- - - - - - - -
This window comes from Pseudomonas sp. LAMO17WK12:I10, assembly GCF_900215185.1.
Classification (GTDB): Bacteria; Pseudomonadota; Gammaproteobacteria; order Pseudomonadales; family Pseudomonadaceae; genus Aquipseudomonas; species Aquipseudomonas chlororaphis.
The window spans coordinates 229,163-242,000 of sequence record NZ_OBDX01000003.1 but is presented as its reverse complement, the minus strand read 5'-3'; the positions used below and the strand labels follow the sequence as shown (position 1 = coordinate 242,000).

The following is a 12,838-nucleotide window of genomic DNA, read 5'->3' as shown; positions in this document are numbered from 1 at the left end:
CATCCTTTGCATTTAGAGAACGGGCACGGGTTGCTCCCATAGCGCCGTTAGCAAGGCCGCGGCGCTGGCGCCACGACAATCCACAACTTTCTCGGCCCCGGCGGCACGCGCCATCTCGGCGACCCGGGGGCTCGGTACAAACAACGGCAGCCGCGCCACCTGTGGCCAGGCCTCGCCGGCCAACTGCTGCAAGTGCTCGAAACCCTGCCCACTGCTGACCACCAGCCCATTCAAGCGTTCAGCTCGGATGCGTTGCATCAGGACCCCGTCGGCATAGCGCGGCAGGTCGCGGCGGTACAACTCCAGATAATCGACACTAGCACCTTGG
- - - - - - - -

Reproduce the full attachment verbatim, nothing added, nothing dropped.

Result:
This window comes from Pseudomonas sp. LAMO17WK12:I10, assembly GCF_900215185.1.
Classification (GTDB): Bacteria; Pseudomonadota; Gammaproteobacteria; order Pseudomonadales; family Pseudomonadaceae; genus Aquipseudomonas; species Aquipseudomonas chlororaphis.
The window spans coordinates 229,163-242,000 of sequence record NZ_OBDX01000003.1 but is presented as its reverse complement, the minus strand read 5'-3'; the positions used below and the strand labels follow the sequence as shown (position 1 = coordinate 242,000).

The following is a 12,838-nucleotide window of genomic DNA, read 5'->3' as shown; positions in this document are numbered from 1 at the left end:
CATCCTTTGCATTTAGAGAACGGGCACGGGTTGCTCCCATAGCGCCGTTAGCAAGGCCGCGGCGCTGGCGCCACGACAATCCACAACTTTCTCGGCCCCGGCGGCACGCGCCATCTCGGCGACCCGGGGGCTCGGTACAAACAACGGCAGCCGCGCCACCTGTGGCCAGGCCTCGCCGGCCAACTGCTGCAAGTGCTCGAAACCCTGCCCACTGCTGACCACCAGCCCATTCAAGCGTTCAGCTCGGATGCGTTGCATCAGGACCCCGTCGGCATAGCGCGGCAGGTCGCGGCGGTACAACTCCAGATAATCGACACTAGCACCTTGG